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Instituto Complutense de Ciencias Musicales

Ambiguous and unfixed structure(s): Form through articulation in the finale from Brahms’s Cello Sonata in E minor

Studies on the relation between musical form and performance have traditionally focused on musicians’ handling of timing and dynamics, not only because of the correlation found in a number of performances between hierarchical phraseological structure and coordinated decreases in both parameters—a phenomenon usually known as phrase arching (Henderson 1937) or phrase-final lengthening (Todd 1985)—but also because of these parameters’ easier quantification. However, other parameters, including articulation, can play a no less significant role in the emergence and, potentially, perception of musical structures. The processes of performance and inference are, moreover, so unique to each musician and/or beholder that traditionally score-based, Manichean, approaches to musical form have already started to be revised.
To explore this phenomenon, I study five recordings of the finale from Brahms’s first Cello Sonata, Op. 38. In it, the composer seems to have left undetermined the junctures where the transition, the second subject, and the recapitulation start. He also combined procedures typical of both the sonata and the fugue to produce a true formal hybrid. Focusing on the performers’ manipulation of articulation, as well as on parametric fluctuations and patterning, I address the following questions:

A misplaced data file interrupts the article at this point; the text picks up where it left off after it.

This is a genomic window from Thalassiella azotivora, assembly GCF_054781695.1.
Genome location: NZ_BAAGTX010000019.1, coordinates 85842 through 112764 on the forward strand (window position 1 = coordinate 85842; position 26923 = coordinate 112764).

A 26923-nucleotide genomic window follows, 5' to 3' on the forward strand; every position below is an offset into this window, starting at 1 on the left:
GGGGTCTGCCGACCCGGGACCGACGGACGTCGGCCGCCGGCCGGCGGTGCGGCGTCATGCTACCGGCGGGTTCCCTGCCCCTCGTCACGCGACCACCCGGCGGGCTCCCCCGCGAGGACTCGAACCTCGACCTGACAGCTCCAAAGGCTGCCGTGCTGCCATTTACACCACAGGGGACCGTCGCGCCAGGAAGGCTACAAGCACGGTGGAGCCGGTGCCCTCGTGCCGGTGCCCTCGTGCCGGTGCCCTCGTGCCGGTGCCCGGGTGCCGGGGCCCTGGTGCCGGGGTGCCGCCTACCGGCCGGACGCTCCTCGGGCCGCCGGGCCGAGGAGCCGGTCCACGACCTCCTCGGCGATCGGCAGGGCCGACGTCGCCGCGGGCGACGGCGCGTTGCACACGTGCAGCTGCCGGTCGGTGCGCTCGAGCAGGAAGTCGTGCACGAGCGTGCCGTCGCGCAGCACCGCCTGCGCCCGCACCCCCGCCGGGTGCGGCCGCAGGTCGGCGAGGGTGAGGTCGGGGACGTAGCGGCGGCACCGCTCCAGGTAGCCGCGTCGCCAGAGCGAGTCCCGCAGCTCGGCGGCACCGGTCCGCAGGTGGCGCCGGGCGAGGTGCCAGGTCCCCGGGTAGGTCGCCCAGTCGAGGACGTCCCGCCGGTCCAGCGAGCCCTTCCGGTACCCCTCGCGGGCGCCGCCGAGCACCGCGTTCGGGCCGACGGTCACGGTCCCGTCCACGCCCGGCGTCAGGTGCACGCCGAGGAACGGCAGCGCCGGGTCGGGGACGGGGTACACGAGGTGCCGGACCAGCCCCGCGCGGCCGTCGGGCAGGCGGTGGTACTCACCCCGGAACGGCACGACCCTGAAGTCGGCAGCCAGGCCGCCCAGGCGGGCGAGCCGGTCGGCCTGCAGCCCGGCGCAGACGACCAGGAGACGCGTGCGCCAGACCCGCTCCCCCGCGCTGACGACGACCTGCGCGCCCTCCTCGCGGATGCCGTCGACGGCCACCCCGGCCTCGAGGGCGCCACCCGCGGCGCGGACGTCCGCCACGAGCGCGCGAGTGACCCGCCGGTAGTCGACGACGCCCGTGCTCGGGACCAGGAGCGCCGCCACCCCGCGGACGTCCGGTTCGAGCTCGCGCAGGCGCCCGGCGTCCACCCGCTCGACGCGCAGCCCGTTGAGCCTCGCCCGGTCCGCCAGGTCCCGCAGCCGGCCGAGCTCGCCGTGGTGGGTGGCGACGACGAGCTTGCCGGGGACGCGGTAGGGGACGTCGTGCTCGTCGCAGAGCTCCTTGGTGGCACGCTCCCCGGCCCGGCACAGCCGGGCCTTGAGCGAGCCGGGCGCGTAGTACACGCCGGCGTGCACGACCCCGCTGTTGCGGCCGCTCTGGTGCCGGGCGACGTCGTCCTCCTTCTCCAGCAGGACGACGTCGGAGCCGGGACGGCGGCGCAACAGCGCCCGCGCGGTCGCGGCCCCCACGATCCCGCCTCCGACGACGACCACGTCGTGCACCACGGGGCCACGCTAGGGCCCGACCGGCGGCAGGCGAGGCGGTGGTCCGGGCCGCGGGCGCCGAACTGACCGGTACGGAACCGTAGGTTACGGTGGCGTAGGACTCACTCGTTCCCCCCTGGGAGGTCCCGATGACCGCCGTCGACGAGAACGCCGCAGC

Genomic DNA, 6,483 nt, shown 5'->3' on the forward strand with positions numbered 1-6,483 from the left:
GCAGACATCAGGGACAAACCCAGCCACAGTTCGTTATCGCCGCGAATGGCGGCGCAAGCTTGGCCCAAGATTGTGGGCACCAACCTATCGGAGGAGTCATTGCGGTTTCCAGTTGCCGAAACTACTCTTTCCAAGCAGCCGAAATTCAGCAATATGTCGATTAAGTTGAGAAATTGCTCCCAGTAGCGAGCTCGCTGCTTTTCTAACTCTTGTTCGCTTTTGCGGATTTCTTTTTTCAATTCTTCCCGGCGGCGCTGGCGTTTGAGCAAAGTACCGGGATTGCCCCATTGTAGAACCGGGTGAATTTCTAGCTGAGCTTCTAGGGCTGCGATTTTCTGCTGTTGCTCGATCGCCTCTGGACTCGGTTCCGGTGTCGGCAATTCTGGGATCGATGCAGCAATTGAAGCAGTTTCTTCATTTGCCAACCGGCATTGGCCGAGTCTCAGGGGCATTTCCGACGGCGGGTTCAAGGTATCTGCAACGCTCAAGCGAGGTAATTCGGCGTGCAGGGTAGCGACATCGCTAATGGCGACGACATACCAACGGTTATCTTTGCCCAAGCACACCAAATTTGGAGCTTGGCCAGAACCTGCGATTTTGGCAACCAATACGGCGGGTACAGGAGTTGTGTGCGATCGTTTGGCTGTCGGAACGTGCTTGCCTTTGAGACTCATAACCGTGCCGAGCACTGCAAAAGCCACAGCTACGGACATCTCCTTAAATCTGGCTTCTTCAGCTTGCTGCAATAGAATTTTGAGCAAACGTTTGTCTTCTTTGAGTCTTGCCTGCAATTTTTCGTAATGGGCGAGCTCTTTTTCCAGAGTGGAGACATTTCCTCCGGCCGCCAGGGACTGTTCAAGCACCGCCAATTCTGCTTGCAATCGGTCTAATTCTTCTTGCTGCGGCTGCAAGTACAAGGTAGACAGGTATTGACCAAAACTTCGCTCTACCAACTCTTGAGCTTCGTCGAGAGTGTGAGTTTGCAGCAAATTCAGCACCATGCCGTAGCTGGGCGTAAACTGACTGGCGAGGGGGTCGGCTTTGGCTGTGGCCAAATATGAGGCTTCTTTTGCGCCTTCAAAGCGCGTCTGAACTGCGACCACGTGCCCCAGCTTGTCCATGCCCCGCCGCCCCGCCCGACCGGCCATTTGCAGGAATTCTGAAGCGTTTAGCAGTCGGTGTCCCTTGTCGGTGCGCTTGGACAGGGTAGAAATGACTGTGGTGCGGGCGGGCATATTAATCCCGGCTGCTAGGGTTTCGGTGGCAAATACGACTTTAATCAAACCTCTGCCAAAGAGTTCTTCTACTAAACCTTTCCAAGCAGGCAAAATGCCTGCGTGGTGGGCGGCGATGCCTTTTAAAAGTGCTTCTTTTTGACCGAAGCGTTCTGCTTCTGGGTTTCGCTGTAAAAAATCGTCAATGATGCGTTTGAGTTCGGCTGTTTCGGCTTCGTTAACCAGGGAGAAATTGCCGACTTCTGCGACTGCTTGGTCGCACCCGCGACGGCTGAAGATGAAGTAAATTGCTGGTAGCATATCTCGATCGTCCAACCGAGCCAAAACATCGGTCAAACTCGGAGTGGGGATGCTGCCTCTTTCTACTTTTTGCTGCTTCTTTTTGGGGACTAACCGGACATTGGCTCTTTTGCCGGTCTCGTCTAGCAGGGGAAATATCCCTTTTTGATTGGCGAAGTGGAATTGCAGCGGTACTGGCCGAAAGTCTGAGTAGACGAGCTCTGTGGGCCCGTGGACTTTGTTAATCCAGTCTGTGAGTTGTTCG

How can musical articulation be empirically measured and analyzed?
Which parameters are most relevant in the emergence and perception of formal relations?
How can compositional formal ambiguity be materialised, concealed, or created in performance?
This paper ultimately explores how musical form can, on the basis of its performance, be considered as multivalent.


Conference Photo Nicholas Hunter.jpg

Ana Llorens combines the double perspective of the performer and the scholar. After obtaining her BA in cello performance, she completed her degree in Musicology, along an MPhil, at the Universidad Complutense de Madrid. She conducted her PhD research at the University of Cambridge; in it, she specialised in music analysis and theory of form. Ana is technical supervisor in the ERC project DIDONE, based at the Instituto Complutense de Ciencias Musicales. Her research focuses on the analysis of large musical corpuses, both scores and recordings. She is funded by a research grant from Spain’s Ministry of Science, Education, and Universities.

Ana Llorens

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